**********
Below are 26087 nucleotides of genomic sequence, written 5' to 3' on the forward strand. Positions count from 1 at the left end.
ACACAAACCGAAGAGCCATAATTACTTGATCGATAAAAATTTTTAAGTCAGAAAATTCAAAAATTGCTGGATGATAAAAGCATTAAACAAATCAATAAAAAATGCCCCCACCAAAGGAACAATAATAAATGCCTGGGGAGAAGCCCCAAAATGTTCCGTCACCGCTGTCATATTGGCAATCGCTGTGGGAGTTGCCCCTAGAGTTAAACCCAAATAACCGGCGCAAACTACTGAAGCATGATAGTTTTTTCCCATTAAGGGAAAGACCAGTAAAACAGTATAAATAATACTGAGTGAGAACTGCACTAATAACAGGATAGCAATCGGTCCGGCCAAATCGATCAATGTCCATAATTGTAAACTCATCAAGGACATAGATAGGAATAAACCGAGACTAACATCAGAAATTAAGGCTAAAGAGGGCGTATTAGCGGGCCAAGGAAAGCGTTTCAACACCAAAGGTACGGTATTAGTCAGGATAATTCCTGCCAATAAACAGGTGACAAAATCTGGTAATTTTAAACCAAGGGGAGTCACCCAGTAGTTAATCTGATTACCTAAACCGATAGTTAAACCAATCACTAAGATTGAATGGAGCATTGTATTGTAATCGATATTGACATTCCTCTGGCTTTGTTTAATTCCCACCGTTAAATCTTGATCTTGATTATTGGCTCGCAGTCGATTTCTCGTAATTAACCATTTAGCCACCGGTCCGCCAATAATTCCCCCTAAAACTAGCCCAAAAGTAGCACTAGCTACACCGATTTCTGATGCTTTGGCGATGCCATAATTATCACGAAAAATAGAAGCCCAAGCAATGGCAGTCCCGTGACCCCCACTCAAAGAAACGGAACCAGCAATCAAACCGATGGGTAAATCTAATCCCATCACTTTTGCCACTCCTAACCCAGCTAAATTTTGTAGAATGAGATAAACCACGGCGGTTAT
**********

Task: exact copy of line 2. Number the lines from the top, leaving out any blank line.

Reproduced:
ACACAAACCGAAGAGCCATAATTACTTGATCGATAAAAATTTTTAAGTCAGAAAATTCAAAAATTGCTGGATGATAAAAGCATTAAACAAATCAATAAAAAATGCCCCCACCAAAGGAACAATAATAAATGCCTGGGGAGAAGCCCCAAAATGTTCCGTCACCGCTGTCATATTGGCAATCGCTGTGGGAGTTGCCCCTAGAGTTAAACCCAAATAACCGGCGCAAACTACTGAAGCATGATAGTTTTTTCCCATTAAGGGAAAGACCAGTAAAACAGTATAAATAATACTGAGTGAGAACTGCACTAATAACAGGATAGCAATCGGTCCGGCCAAATCGATCAATGTCCATAATTGTAAACTCATCAAGGACATAGATAGGAATAAACCGAGACTAACATCAGAAATTAAGGCTAAAGAGGGCGTATTAGCGGGCCAAGGAAAGCGTTTCAACACCAAAGGTACGGTATTAGTCAGGATAATTCCTGCCAATAAACAGGTGACAAAATCTGGTAATTTTAAACCAAGGGGAGTCACCCAGTAGTTAATCTGATTACCTAAACCGATAGTTAAACCAATCACTAAGATTGAATGGAGCATTGTATTGTAATCGATATTGACATTCCTCTGGCTTTGTTTAATTCCCACCGTTAAATCTTGATCTTGATTATTGGCTCGCAGTCGATTTCTCGTAATTAACCATTTAGCCACCGGTCCGCCAATAATTCCCCCTAAAACTAGCCCAAAAGTAGCACTAGCTACACCGATTTCTGATGCTTTGGCGATGCCATAATTATCACGAAAAATAGAAGCCCAAGCAATGGCAGTCCCGTGACCCCCACTCAAAGAAACGGAACCAGCAATCAAACCGATGGGTAAATCTAATCCCATCACTTTTGCCACTCCTAACCCAGCTAAATTTTGTAGAATGAGATAAACCACGGCGGTTAT